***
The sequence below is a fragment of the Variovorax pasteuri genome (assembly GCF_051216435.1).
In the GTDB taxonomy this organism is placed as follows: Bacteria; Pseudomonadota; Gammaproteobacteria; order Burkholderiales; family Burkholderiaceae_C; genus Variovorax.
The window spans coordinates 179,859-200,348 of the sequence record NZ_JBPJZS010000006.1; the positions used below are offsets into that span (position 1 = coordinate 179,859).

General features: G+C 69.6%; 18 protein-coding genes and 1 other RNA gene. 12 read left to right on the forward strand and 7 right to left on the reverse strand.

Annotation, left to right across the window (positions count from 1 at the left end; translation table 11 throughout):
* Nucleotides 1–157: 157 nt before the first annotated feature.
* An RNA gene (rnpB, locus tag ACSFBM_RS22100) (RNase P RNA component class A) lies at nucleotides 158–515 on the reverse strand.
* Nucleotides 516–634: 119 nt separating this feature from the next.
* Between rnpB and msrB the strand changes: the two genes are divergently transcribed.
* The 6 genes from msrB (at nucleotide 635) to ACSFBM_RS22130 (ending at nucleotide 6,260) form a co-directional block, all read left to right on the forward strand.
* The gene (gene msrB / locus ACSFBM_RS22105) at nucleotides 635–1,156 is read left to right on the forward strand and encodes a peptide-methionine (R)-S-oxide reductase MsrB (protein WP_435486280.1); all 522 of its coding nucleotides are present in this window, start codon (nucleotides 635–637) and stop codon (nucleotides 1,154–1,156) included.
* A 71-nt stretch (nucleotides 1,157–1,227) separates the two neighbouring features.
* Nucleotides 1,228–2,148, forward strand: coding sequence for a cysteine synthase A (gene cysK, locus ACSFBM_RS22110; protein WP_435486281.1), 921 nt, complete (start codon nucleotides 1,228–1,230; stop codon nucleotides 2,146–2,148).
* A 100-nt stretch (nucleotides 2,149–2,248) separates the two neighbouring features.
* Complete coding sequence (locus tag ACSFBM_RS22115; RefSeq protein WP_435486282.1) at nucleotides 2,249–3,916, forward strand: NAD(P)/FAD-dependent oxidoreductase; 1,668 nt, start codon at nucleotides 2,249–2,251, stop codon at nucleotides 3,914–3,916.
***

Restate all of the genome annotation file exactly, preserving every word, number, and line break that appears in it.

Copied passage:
The sequence below is a fragment of the Variovorax pasteuri genome (assembly GCF_051216435.1).
In the GTDB taxonomy this organism is placed as follows: Bacteria; Pseudomonadota; Gammaproteobacteria; order Burkholderiales; family Burkholderiaceae_C; genus Variovorax.
The window spans coordinates 179,859-200,348 of the sequence record NZ_JBPJZS010000006.1; the positions used below are offsets into that span (position 1 = coordinate 179,859).

General features: G+C 69.6%; 18 protein-coding genes and 1 other RNA gene. 12 read left to right on the forward strand and 7 right to left on the reverse strand.

Annotation, left to right across the window (positions count from 1 at the left end; translation table 11 throughout):
* Nucleotides 1–157: 157 nt before the first annotated feature.
* An RNA gene (rnpB, locus tag ACSFBM_RS22100) (RNase P RNA component class A) lies at nucleotides 158–515 on the reverse strand.
* Nucleotides 516–634: 119 nt separating this feature from the next.
* Between rnpB and msrB the strand changes: the two genes are divergently transcribed.
* The 6 genes from msrB (at nucleotide 635) to ACSFBM_RS22130 (ending at nucleotide 6,260) form a co-directional block, all read left to right on the forward strand.
* The gene (gene msrB / locus ACSFBM_RS22105) at nucleotides 635–1,156 is read left to right on the forward strand and encodes a peptide-methionine (R)-S-oxide reductase MsrB (protein WP_435486280.1); all 522 of its coding nucleotides are present in this window, start codon (nucleotides 635–637) and stop codon (nucleotides 1,154–1,156) included.
* A 71-nt stretch (nucleotides 1,157–1,227) separates the two neighbouring features.
* Nucleotides 1,228–2,148, forward strand: coding sequence for a cysteine synthase A (gene cysK, locus ACSFBM_RS22110; protein WP_435486281.1), 921 nt, complete (start codon nucleotides 1,228–1,230; stop codon nucleotides 2,146–2,148).
* A 100-nt stretch (nucleotides 2,149–2,248) separates the two neighbouring features.
* Complete coding sequence (locus tag ACSFBM_RS22115; RefSeq protein WP_435486282.1) at nucleotides 2,249–3,916, forward strand: NAD(P)/FAD-dependent oxidoreductase; 1,668 nt, start codon at nucleotides 2,249–2,251, stop codon at nucleotides 3,914–3,916.